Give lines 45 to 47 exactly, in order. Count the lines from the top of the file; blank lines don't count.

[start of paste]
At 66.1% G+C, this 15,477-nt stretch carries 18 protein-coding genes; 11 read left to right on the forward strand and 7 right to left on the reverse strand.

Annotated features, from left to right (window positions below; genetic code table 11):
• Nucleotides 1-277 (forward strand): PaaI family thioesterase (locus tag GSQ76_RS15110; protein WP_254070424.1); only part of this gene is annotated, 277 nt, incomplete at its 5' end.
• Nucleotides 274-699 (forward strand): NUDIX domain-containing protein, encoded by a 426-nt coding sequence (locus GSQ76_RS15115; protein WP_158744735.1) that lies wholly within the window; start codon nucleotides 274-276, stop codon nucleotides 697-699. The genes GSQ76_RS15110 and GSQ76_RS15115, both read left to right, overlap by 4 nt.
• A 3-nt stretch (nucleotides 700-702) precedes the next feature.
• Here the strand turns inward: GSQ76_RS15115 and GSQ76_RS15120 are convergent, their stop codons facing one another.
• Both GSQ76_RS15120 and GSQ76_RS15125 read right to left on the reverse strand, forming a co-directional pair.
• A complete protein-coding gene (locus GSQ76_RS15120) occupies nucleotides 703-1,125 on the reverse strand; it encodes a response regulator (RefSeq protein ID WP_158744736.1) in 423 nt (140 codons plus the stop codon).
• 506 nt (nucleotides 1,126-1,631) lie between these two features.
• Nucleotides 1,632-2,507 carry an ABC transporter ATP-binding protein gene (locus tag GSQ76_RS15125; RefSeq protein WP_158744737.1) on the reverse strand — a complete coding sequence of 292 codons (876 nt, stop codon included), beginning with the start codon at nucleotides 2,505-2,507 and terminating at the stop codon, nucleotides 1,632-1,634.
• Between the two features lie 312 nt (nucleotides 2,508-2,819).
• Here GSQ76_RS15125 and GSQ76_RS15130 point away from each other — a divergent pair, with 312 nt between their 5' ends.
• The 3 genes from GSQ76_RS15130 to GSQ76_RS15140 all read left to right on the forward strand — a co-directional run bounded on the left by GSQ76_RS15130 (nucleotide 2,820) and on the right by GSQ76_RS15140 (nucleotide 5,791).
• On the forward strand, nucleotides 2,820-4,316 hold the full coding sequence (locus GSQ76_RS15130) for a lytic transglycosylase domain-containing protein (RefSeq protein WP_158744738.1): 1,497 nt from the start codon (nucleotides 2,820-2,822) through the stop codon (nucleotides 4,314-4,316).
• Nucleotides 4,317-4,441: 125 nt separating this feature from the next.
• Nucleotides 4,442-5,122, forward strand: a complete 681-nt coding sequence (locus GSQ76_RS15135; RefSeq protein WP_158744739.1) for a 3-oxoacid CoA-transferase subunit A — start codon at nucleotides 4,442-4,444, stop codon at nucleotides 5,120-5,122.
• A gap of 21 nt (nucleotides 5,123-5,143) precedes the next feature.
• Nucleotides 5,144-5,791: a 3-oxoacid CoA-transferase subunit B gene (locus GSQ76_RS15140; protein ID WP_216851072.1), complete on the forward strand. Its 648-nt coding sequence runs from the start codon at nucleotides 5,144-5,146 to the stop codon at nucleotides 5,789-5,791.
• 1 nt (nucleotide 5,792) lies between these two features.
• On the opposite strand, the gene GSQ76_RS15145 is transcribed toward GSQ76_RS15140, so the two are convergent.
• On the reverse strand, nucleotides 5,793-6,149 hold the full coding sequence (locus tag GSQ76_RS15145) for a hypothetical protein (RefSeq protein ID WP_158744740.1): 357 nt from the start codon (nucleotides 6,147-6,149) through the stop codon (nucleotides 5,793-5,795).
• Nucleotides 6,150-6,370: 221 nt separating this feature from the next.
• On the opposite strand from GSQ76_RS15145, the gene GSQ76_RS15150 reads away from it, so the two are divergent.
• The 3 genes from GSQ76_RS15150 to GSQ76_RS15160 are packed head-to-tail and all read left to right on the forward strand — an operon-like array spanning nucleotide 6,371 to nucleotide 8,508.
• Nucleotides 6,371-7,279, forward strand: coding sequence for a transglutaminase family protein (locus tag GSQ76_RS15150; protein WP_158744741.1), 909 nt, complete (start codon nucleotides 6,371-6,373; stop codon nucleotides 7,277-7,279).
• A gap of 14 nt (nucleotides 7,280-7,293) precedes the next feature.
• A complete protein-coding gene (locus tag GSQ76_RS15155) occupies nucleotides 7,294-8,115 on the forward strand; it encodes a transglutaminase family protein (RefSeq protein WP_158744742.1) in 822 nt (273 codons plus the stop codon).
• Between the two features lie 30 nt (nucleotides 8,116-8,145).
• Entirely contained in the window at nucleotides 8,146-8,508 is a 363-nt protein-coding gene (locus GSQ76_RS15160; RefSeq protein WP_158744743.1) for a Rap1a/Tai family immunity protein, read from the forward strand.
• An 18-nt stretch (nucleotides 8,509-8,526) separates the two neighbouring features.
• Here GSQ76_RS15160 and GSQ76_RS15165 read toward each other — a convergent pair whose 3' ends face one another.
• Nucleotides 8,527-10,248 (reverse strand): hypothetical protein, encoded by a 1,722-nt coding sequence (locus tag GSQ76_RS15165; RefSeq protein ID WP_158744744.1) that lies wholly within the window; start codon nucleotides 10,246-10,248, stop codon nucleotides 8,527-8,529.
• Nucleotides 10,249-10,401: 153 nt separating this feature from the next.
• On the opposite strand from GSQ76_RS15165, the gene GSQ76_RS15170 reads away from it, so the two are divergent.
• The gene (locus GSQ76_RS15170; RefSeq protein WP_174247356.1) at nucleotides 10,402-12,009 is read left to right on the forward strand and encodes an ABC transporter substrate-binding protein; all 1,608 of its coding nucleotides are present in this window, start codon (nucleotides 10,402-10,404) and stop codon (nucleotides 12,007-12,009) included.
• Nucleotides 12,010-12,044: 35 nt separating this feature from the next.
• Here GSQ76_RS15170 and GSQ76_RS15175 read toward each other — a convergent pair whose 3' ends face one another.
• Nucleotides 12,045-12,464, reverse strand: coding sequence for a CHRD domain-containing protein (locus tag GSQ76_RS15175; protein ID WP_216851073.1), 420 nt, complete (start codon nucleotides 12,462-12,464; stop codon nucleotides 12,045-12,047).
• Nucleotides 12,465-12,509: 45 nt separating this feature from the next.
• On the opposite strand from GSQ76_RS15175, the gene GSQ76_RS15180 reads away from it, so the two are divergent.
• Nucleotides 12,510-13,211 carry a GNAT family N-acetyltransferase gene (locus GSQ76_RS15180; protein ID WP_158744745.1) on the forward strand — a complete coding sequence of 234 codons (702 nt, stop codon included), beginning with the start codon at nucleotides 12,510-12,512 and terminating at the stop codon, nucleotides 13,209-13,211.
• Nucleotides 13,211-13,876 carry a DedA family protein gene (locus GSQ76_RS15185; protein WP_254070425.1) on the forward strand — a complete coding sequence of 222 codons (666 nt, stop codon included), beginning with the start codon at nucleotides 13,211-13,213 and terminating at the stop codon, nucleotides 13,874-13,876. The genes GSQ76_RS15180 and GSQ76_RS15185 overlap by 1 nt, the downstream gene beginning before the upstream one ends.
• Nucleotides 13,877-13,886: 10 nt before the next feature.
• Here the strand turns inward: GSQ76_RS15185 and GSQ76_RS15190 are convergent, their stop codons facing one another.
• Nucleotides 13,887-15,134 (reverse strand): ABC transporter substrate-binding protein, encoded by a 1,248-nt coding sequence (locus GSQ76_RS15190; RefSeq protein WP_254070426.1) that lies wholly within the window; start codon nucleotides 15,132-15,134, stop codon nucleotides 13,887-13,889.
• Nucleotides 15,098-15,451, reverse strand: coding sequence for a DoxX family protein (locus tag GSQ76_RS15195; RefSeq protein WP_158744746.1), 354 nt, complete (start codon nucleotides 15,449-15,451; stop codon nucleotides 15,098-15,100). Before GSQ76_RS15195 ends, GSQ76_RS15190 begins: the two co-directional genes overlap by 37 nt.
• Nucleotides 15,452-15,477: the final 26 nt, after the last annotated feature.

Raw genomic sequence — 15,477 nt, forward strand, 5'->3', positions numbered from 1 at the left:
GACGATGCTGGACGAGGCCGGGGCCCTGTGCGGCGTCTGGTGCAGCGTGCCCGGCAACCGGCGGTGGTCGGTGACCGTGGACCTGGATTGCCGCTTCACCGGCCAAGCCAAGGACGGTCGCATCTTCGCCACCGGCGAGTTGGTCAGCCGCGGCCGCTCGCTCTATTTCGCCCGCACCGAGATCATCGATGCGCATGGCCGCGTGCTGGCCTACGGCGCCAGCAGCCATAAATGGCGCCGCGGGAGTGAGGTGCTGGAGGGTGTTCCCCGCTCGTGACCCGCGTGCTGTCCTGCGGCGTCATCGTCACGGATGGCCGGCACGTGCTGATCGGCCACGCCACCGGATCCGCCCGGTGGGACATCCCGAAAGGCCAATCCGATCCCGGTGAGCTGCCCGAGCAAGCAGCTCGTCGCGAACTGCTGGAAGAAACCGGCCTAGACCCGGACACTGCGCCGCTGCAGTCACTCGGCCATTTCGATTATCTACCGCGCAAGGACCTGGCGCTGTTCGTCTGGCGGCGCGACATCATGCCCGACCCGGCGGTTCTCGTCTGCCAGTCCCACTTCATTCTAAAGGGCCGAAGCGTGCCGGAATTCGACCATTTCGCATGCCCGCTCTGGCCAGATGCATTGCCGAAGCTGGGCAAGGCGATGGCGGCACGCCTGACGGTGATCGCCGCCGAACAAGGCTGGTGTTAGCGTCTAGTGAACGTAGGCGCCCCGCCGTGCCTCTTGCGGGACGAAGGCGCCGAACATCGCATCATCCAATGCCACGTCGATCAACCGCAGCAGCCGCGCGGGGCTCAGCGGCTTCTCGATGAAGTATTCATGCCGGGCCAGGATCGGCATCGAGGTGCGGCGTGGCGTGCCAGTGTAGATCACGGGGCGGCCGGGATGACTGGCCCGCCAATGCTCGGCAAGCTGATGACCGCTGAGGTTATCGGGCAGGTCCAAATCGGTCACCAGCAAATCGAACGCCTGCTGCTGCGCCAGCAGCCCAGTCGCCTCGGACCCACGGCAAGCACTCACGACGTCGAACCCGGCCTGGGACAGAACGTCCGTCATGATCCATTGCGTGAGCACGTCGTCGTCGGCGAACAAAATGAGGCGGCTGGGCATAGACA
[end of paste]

• Nucleotides 13,887-15,134 (reverse strand): ABC transporter substrate-binding protein, encoded by a 1,248-nt coding sequence (locus GSQ76_RS15190; RefSeq protein WP_254070426.1) that lies wholly within the window; start codon nucleotides 15,132-15,134, stop codon nucleotides 13,887-13,889.
• Nucleotides 15,098-15,451, reverse strand: coding sequence for a DoxX family protein (locus tag GSQ76_RS15195; RefSeq protein WP_158744746.1), 354 nt, complete (start codon nucleotides 15,449-15,451; stop codon nucleotides 15,098-15,100). Before GSQ76_RS15195 ends, GSQ76_RS15190 begins: the two co-directional genes overlap by 37 nt.
• Nucleotides 15,452-15,477: the final 26 nt, after the last annotated feature.